The National Bed Federation (NBF), which represents the bed industry across the UK, is calling on the Government to support its plans for a nationwide programme to fund a service enabling everyone to recycle their used mattresses.
Around 4.75 million mattresses every year end up in landfill or are incinerated in the UK, that’s equivalent to an area almost four times the size of the City of London and enough to fill Wembley Stadium twice or the Royal Albert Hall 22 times.
While some parts of the country are well-equipped with facilities to recycle end-of-life mattresses, either at the local household waste recycling centre or via a household collection service, many are not, with the fragmented system amounting to a postcode lottery.
Last September, the NBF’s fourth report on the rate of mattress recycling in the UK showed that while the number of mattresses being sent for recycling between 2014 and 2022 had more than doubled to 24%, the ‘real’ rate of recycling – the fate of the mattresses or their components and materials after sorting and processing – was lower at an estimated 14%. The NBF has a target of 75% diversion from landfill by 2028.
“In the current economic climate, with so many pressures on local government budgets, it is not surprising that mattress recycling provision is so patchy across the UK. However, given the ever-growing concern about global warming and increasing demand from consumers for sustainable options, we believe that the Government should move towards implementing a national mattress recycling service as a priority,” comments Jessica Alexander of the National Bed Federation.
The NBF, which last year launched an industry-wide ‘Pledge for Our Planet,’ has seen the number of signatories from its bed company members more than double in the last 12 months. These businesses have committed to coming together to take steps that will address global environmental damage at both a company and product-level to reverse these trends. The Pledge includes progressive targets for halving greenhouse gas emissions by 2030 and achieving net zero by 2050, in line with the Science-Based Targets Initiative.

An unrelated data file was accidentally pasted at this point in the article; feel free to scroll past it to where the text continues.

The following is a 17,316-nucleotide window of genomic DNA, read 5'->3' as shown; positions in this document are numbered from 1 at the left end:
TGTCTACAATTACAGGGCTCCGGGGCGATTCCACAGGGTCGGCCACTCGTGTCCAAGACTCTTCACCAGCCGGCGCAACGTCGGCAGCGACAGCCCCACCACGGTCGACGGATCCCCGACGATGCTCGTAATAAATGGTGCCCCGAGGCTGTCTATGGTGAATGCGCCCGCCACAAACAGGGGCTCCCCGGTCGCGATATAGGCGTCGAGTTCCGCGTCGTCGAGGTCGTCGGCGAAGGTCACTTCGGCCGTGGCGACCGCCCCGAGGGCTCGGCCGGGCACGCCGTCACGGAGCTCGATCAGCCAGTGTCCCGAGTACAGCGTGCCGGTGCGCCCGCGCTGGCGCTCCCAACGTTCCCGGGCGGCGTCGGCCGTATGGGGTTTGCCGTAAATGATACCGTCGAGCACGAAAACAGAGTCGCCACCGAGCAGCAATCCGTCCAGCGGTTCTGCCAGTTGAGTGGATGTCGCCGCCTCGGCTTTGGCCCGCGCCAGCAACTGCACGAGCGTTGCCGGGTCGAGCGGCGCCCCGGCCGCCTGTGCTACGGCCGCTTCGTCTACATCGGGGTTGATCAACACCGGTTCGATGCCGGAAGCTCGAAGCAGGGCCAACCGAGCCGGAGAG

“While many of our members are on a sustainability journey, working to find ways of operating in a more environmentally friendly way and developing products which re-use materials or can be recycled, it is still a real worry that so many mattresses end up in landfill. We have been actively supporting the development of the Register of Approved Mattress Recyclers (RAMR) which is now up and running, with the aim of helping to ensure that the 1.5m mattresses a year which are currently diverted from landfill are recycled in a responsible way. RAMR will help local authorities, public bodies and businesses wishing to dispose of used mattresses to identify responsible, reputable operators with whom they can work,” explains Alexander.
“Given their size and mix of component materials, mattresses are difficult to dispose of responsibly, and often the public simply does not know what to do for the best when their mattress reaches the end of its life. In the current landscape, we advise consumers to take the time to find their nearest recycling facility that will strip it down into its parts for reuse, or, alternatively, to organise for a specialist licensed company to come to collect it from their house. Most importantly, beware of people in white vans offering to pick your mattress up for free or at a ‘bargain’ price – these rogue traders may take your old mattress and stuff it into a new cover to re-sell or dump it at the roadside!
“Our industry is offering leadership to solve this postcode lottery for those wanting to have their old mattress recycled and not dumped in landfill, we are calling on Government to play its part too with a regulative framework giving industry confidence to invest.”